HOPE FOR THE FLOWERS About three years ago, Shadowlawn Avenue resident Rose Davidson was leaving a charity event when one of the event staff invited her to take a floral centerpiece home with her. Which got her to thinking: what do they do with those things, anyway? Perfectly good flower arrangements, used to beautify a dinner table for a few hours and then what?
She asked her friend Kelli Burns, who has a DJ and entertainment business for weddings and other events. Turns out a lot of them go straight into the trash.
So at her next event, Burns took home a few of the unwanted bouquets, and she and Davidson passed them along to a senior living center. The response they got from that one simple act of kindness made them want to do more.
“The more I thought about it,” says Burns, “I thought, ‘Why don’t we start our own outreach?’”
Burns and several of her colleagues in the entertainment business began collecting more and more of the centerpieces and storing them in Davidson’s garage for repurposing and delivery to the senior centers.
“Rose is very generous with her time,” Burns says. “She takes the time to share details of the event the flowers came from, and that will get conversations started and reminiscences of the residents’ own events.”
And so Centerpieces 4 Seniors was born.
Since June is prime wedding and graduation season, that’s when the Centerpieces 4 Seniors operation really ramps up, but Davidson and Burns are busy pretty much every weekend from May through November. Davidson has gotten lots of help with the labor-intensive process from her Shadowlawn neighbors. A typical weekend starts with volunteers making the rounds to pick up the donated flowers on Saturday afternoons and Sunday mornings. Then the volunteers arrange the flowers into vases purchased at thrift shops, and then the new arrangements make their way out into the community.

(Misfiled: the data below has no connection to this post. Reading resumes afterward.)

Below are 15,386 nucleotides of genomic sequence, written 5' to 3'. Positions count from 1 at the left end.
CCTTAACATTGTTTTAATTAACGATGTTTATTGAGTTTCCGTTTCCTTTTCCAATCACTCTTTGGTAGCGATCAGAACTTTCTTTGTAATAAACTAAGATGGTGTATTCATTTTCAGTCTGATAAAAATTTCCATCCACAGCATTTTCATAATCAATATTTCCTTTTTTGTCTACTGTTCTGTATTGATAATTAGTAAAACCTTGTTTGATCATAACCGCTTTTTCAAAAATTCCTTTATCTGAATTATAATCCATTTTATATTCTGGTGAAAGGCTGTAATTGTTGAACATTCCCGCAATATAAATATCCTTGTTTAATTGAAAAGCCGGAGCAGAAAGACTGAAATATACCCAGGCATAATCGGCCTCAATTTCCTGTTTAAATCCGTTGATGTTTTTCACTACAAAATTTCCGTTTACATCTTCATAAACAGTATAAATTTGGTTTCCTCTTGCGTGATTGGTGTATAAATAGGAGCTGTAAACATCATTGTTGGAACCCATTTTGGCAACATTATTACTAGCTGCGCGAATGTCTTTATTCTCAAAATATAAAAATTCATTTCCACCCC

She also owes thanks to countless others who have contributed to the project, including Melissa Sacco-Pruitt from Blooming Dahlia and April Schwietz Mason from Mocha Rose for flower donations, and Don Kucheck from the Village Square Home Depot for supplies. “Don hasn’t said no to anything,” Davidson says. “Shelves, supplies, whatever we need.”
The shelves live in Davidson’s garage, which has pretty much given up all notions of housing automobiles, as Centerpieces 4 Seniors can do as many as 125 vases in a weekend.
“This is our third year, and it has just grown and grown and grown,” Davidson says. “We have a wonderful volunteer group. The volunteers are the only reason it works.”